The Effect of the Inverted Yield Curve in 2019

Many forecasters expected a recession in 2019 or 2020 and, therefore, a potential banking crisis. Their belief was primarily due to the inverted yield curve, which occurred in the first 10 months of 2019, when the 90-day T-Bill yield was greater than the 10-year T-Note yield. A positive yield curve has since been reestablished due to three reductions in the federal funds rate by the Federal Reserve, but the period of an inverted yield curve in U.S. Treasuries, therefore, produced false warning signals.

Forecasting the Next Banking Crisis

IDCFP’s rank analysis in total and by component of CAMEL through 2019Q2 forecast the potential for a future banking problem. However, the bank financial data for the third quarter of 2019 neutralized this alert, as we have seen renewed decline in the number of poorly ranked banks (See Table I). The subsequent positive yield curve and continued decline of total banks ranked below 125 negated the warning signs of a banking crisis and has restarted our forecast process.

Under our CAMEL analysis, only the number of banks ranked below 125 with Insufficient Capital have risen, while the numbers under other components are again in decline or remain unchanged (see Table I). An increase in the total number of commercial and savings banks ranked under 125 in a future quarter would indicate a future banking problem. Banks ranked below investment grade by each component of CAMEL would also be required to advance in number.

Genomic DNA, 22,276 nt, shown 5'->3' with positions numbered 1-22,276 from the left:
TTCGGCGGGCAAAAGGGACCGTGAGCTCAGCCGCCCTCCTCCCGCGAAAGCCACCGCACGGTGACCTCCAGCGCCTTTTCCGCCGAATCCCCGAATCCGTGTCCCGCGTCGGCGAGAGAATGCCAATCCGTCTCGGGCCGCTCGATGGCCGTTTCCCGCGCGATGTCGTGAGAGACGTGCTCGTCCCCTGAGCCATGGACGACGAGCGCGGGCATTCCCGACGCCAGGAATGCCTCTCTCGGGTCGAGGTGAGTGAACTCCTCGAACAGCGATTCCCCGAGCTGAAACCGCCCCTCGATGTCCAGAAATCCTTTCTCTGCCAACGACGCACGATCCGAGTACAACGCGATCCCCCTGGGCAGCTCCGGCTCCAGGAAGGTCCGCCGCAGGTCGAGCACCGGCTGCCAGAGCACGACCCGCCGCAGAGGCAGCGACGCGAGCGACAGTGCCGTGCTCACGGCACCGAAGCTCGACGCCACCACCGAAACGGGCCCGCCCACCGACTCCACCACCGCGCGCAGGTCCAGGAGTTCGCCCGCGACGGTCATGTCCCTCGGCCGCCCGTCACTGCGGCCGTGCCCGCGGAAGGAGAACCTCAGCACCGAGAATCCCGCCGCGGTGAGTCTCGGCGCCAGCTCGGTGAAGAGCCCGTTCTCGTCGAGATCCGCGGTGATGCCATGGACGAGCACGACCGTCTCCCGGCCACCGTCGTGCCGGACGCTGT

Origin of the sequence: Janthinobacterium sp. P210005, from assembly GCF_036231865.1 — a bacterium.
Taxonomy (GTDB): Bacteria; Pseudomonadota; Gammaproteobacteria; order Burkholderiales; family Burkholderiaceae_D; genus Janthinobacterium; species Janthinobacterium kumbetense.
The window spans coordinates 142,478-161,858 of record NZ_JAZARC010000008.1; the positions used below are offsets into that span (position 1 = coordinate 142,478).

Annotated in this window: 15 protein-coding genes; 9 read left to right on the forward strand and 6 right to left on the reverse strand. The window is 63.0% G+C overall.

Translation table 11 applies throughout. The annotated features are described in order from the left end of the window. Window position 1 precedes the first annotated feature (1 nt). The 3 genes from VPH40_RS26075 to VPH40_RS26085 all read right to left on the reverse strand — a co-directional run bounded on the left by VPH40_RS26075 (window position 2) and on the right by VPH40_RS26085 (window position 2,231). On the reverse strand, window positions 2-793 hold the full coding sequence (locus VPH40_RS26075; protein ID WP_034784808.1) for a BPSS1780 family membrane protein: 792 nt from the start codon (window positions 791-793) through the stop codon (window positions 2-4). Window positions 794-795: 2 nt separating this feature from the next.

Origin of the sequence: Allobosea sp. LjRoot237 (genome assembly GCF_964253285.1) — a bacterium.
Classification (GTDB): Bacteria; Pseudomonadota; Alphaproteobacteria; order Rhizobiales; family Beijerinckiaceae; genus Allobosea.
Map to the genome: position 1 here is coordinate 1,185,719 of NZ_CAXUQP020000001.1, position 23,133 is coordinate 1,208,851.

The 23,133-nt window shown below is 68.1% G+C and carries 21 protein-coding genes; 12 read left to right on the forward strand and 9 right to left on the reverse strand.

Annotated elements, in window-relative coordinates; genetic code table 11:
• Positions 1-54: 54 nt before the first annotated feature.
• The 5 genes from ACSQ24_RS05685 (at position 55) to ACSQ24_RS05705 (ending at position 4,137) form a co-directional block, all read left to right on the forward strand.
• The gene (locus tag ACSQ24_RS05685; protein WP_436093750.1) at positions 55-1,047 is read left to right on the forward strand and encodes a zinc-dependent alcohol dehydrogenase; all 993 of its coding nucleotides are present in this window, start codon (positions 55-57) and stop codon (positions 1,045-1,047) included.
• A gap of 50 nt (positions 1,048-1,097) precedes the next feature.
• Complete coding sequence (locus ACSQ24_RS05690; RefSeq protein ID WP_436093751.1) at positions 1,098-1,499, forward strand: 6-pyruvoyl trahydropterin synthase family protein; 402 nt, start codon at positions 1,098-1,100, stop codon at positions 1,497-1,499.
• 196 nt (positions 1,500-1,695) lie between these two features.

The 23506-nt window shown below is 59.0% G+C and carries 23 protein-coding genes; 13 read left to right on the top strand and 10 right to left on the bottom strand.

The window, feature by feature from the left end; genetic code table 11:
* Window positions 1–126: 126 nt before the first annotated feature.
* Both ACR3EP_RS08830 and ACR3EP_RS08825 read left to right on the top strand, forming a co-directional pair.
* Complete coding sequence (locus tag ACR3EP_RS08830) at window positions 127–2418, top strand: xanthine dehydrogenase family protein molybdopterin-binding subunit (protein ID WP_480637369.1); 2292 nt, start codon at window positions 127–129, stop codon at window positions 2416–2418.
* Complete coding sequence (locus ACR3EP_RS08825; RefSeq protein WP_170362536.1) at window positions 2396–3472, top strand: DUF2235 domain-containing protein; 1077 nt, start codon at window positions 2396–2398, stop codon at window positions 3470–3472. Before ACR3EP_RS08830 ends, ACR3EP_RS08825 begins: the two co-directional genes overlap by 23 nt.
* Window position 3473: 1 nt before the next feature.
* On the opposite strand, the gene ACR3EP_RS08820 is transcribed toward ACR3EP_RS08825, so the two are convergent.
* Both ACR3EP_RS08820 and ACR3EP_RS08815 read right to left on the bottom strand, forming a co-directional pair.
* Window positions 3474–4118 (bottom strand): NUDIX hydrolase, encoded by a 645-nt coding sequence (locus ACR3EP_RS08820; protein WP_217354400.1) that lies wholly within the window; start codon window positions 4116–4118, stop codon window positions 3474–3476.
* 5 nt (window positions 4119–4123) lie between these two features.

Table I

In History: The Warning Signs Before a Financial Crisis

At-risk banks with brokered deposits began to rise in 2005. The number of banks with brokered deposits ranked less than 125 by IDCFP, or below investment grade, reached its low of 276 in the second quarter of 2005, then rose above that level, accelerating in late 2006 and through 2007. This rise in banks ranked below investment grade by IDCFP signaled the financial crisis with a 3-year lead time (see Table II).

Rise in at-risk banks with brokered deposits under each component of the CAMEL rank also began in 2005. Table II shows how each component of IDCFP’s CAMEL ranks reached cycle lows in the number of institutions ranked under 125 and subsequently rose to higher numbers well in advance of the financial crisis (see Table II).

  • The earliest warning came from the E in CAMEL falling to 74 in the first quarter of 2005.
  • In the third quarter of 2006, the A, M and L also reached lows.
  • In the fourth quarter of 2006, the C in CAMEL reached its low 18 months before the financial crisis.

After reaching lows in number of at-risk banks, note that both the number of total banks and number by components of CAMEL subsequently accelerated through 2007.

Table II

As seen in history, the increase in the number of financial institutions with an IDCFP CAMEL rating below 125, or below investment grade, forecast the bank financial crisis, with the necessary lead time to take action. Our ranks are critical for investors to monitor financial institutions and prepare for potential risk.

To view our products and services please visit our website at . For further information about our CAMEL ranks, or for a copy of this article, please contact us at 800-525-5457 or

John E Rickmeier, CFA, President,

Robin Rickmeier, Marketing Director